9. The extension means of claim 8 comprising a plurality of attachment points for further securing bracket assembly to a vertical pallet rack beam.
10. An adaptable bracket assembly for a pallet rack as described in claim 1, further comprising a locking means.
11. The locking means of claim 10, wherein said locking means comprises a hole in the first end means enabling employment of said locking means and an insertion means positioned on the back, non-connector side of the first end means of a shape and size such that it can be inserted into the open space of a female connection member of a vertical pallet rack beam or other bracket assembly while a corresponding male connection member of an attached vertical beam or other bracket assembly is in proper position, whereby said locking means restricts mobility of the male connection members of the attached bracket assembly inside the female connection members of the vertical beam and, thus, prevents unintended dissociation of the bracket assembly from the vertical pallet rack beam.
12. An adaptable bracket assembly for a pallet rack as described in claim 1, wherein the support means comprises a plurality of overlapping or nesting members having a locking means such that the total length of the support means can be adjusted by disengaging the locking means, overlapping or nesting the members of the support means more or less, and reengaging the locking means, thus changing the clearance between the first and second end means.
Beschreibung
    CROSS-REFERENCE TO RELATED APPLICATIONS
  • [0001]
    This application claims the benefit of U.S. Provisional Application for Patent Ser. No. 61/717,968, filed on Oct. 24, 2012.
  • BACKGROUND OF THE INVENTION
  • [0002]
    1. Field of the Invention
  • [0003]
    The new bracket assembly concerns an adaptable pallet rack stopper apparatus for facilitating positioning of a pallet on a pallet rack to prevent damage to a storage facility caused by the pallet, itself, or by material handling equipment during the pallet positioning process, as well as to prevent general displacement of the pallet while preserving necessary space between the pallet and the facility wall or other pallets.
  • [0004]
    2. Description of Related Art
  • [0005]
    Pallet racks are often used in warehouses and retail facilities for pallet material storage, and placement of pallets onto and under pallet racks is generally accomplished using a forklift or other material handling equipment such as pallet jacks. This system presents some common problems, including: 1) damage to walls, 2) interference with the minimum space required between pallet racks or between a pallet rack and wall, and 3) potential injury to persons or products from materials falling off of pallet racks. Over the past few decades, several devices have been developed to address similar issues with material storage on pallet racks, but none comprises the same features nor covers the scope of advantages afforded by the present invention.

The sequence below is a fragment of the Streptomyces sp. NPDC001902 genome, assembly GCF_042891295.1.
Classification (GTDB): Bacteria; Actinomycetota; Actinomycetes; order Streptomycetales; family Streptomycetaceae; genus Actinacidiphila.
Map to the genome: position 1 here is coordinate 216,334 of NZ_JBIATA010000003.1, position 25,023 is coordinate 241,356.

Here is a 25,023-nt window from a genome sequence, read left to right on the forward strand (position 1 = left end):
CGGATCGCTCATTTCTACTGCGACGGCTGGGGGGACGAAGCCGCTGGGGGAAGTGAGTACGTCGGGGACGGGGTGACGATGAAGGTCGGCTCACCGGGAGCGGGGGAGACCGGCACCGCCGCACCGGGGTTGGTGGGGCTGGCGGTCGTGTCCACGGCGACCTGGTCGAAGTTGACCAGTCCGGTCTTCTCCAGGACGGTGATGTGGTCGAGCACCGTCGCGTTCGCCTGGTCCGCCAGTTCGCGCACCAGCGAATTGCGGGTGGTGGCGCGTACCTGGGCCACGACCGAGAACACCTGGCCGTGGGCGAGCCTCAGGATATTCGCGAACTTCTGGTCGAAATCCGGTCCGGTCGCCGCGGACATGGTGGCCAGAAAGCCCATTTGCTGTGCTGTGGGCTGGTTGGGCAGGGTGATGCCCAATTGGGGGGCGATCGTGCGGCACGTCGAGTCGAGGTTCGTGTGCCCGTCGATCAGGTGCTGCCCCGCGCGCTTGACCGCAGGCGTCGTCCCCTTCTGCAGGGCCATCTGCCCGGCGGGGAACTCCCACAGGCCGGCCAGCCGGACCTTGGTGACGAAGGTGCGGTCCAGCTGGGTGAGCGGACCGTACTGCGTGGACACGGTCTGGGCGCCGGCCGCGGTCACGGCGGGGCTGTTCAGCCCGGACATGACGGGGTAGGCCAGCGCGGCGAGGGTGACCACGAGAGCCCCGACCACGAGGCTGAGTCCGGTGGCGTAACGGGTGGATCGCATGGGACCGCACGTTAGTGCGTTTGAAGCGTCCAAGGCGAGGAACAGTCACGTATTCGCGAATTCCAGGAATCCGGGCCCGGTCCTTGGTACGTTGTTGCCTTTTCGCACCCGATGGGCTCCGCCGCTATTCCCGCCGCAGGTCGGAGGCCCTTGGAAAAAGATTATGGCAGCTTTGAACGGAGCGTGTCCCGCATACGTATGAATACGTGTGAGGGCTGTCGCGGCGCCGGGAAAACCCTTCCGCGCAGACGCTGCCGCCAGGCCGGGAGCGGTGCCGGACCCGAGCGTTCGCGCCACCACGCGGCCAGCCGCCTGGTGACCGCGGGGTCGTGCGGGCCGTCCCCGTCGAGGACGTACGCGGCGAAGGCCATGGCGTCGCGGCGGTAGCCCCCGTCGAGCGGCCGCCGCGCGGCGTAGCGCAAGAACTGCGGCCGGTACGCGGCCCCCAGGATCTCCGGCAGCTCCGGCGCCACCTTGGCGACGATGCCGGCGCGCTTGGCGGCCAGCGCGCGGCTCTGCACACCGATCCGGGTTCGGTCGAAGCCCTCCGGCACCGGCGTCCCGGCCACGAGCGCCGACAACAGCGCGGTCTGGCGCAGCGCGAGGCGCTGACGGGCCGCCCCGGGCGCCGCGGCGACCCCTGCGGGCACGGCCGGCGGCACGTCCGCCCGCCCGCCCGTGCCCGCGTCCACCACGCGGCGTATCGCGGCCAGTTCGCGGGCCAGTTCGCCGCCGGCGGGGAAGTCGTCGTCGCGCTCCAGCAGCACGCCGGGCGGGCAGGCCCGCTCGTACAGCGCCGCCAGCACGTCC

• [0006]
    Other systems—specifically, those described in U.S. Pat. No. 6,758,448; U.S. Pat. No. 7,059,573; U.S. Pat. No. 5,573,125; and Pub. No. U.S. 2007/0187349 A1—have been designed to prevent items from falling off shelving or rack units. The common net-and-cable design does not prevent damage to walls, maintain minimum spacing in compliance with federal or local food storage regulations stipulated by agencies, such as the USDA or county public health departments, or provide a guide for material handlers to align and place pallets, which are prime advantages of the present invention.
  • [0007]
    There are other adapter-type devices that can be used independently or in conjunction with other materials for, primarily, pallet alignment purposes. These types of devices are described in U.S. Pat. No. 4,618,064; U.S. Pat. No. 6,173,846; and Pub. No. US 2009/0084746 A1. These inventions each require some combination of drilling, mounting, installing other hardware (such as screws), and/or installing the invention during the pallet rack manufacturing process. Further, devices such as that described in U.S. Pat. No. 6,173,846 are limited to use on pallet rack shelves and cannot be used in floor-level bays. The new bracket assembly, however, adapts to pre-existing pallet rack features without having to drill holes or use additional hardware, and it can be used in both shelf- and floor-level bays. The bracket assembly converts existing pallet rack horizontal beams into load backstops by utilizing the same connection techniques that are used between pallet rack vertical and horizontal beams.